As reported in Bloomberg.com, the Governor of New York, David Paterson, signed into law the no fault divorce in New York yesterday. Previously, parties had to point fingers at the other side alleging cruelty, adultery or abandonment to get a divorce.
The change goes into effect in 60 days and will govern the divorces filed then or later. Current divorce actions will go forward with the existing law. New York has a history of lagging behind other states in allowing divorces. From 1787 to a reform bill of 1966, the only ground was adultery. Under a more recent reform, a couple could get an uncontested divorce after living apart for a year and agreeing to settlement terms. That option wasn’t open to everyone, because many couples agree only that the marriage is over, not on what happens to children and assets.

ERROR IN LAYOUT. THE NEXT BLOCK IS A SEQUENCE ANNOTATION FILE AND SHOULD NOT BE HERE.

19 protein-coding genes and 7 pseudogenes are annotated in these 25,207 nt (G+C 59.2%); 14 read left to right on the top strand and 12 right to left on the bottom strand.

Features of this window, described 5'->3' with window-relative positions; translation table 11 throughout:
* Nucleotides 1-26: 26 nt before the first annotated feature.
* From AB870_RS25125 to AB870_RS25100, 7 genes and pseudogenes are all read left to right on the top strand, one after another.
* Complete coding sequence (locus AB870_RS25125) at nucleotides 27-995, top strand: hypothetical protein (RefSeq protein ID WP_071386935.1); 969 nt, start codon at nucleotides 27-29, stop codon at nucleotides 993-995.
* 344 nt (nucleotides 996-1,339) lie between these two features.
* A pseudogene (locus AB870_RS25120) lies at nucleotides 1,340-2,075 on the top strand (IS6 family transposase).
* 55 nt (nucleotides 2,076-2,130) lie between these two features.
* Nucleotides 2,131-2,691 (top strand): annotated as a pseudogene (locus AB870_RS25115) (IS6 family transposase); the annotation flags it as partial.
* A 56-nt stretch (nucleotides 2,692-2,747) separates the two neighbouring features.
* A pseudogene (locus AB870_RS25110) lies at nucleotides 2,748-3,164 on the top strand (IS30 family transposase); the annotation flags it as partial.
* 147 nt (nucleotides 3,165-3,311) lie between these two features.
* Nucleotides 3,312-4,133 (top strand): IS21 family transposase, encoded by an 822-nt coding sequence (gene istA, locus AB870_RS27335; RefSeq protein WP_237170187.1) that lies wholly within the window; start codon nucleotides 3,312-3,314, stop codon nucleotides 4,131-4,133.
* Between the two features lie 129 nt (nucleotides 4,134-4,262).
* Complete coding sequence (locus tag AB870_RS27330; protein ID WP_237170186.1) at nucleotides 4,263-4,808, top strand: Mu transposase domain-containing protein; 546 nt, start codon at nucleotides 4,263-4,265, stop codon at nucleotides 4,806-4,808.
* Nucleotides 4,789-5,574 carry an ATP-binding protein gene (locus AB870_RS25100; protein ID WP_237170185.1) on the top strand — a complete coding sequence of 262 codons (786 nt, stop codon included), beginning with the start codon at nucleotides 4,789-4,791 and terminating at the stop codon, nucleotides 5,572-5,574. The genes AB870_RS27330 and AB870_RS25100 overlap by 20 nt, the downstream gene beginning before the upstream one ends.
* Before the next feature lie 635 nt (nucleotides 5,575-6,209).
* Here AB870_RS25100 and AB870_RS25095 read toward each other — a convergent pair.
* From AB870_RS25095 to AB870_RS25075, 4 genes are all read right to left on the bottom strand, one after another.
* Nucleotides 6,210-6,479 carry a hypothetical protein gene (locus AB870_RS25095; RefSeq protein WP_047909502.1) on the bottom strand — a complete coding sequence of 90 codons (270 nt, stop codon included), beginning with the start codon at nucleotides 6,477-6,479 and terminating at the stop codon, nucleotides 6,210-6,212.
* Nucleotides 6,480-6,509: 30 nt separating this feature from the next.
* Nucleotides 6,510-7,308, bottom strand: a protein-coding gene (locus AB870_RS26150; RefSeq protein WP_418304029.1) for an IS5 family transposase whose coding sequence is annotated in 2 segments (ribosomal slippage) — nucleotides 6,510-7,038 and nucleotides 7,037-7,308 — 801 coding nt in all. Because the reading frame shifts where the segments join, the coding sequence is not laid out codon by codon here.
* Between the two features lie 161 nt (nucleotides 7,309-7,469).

Of 56,937 divorce filings in New York State last year, 43,724 were uncontested and 13,213, or 23 percent, were contested, according to state court system data.
While this change will probably make a financial impact on attorneys in New York as the need for trials will diminish, those that want to fight will continue to do so, which will keep the attorneys employed.
In California, even with no fault divorce, there are still plenty of attorneys who are kept busy with hearings and trials for custody, visitation and the division of assets and debts.